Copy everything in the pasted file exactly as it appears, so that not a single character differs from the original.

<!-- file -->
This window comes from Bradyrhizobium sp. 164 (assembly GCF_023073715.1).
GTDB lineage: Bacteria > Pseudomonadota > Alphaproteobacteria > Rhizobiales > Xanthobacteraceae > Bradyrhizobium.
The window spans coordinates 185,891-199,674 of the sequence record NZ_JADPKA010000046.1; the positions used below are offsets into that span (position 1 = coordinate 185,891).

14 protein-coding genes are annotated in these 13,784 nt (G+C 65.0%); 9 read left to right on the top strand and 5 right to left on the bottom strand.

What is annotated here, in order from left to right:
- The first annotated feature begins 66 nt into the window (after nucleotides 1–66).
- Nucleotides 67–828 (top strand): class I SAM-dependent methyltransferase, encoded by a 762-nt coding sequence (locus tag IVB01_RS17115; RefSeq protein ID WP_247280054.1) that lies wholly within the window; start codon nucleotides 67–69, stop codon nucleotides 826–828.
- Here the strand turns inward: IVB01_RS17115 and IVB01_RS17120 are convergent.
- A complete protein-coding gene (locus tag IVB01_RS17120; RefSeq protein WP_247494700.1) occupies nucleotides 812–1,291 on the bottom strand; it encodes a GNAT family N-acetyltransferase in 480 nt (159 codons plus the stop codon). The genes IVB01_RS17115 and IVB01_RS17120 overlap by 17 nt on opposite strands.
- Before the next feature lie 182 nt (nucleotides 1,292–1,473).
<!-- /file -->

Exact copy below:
This window comes from Bradyrhizobium sp. 164 (assembly GCF_023073715.1).
GTDB lineage: Bacteria > Pseudomonadota > Alphaproteobacteria > Rhizobiales > Xanthobacteraceae > Bradyrhizobium.
The window spans coordinates 185,891-199,674 of the sequence record NZ_JADPKA010000046.1; the positions used below are offsets into that span (position 1 = coordinate 185,891).

14 protein-coding genes are annotated in these 13,784 nt (G+C 65.0%); 9 read left to right on the top strand and 5 right to left on the bottom strand.

What is annotated here, in order from left to right:
- The first annotated feature begins 66 nt into the window (after nucleotides 1–66).
- Nucleotides 67–828 (top strand): class I SAM-dependent methyltransferase, encoded by a 762-nt coding sequence (locus tag IVB01_RS17115; RefSeq protein ID WP_247280054.1) that lies wholly within the window; start codon nucleotides 67–69, stop codon nucleotides 826–828.
- Here the strand turns inward: IVB01_RS17115 and IVB01_RS17120 are convergent.
- A complete protein-coding gene (locus tag IVB01_RS17120; RefSeq protein WP_247494700.1) occupies nucleotides 812–1,291 on the bottom strand; it encodes a GNAT family N-acetyltransferase in 480 nt (159 codons plus the stop codon). The genes IVB01_RS17115 and IVB01_RS17120 overlap by 17 nt on opposite strands.
- Before the next feature lie 182 nt (nucleotides 1,292–1,473).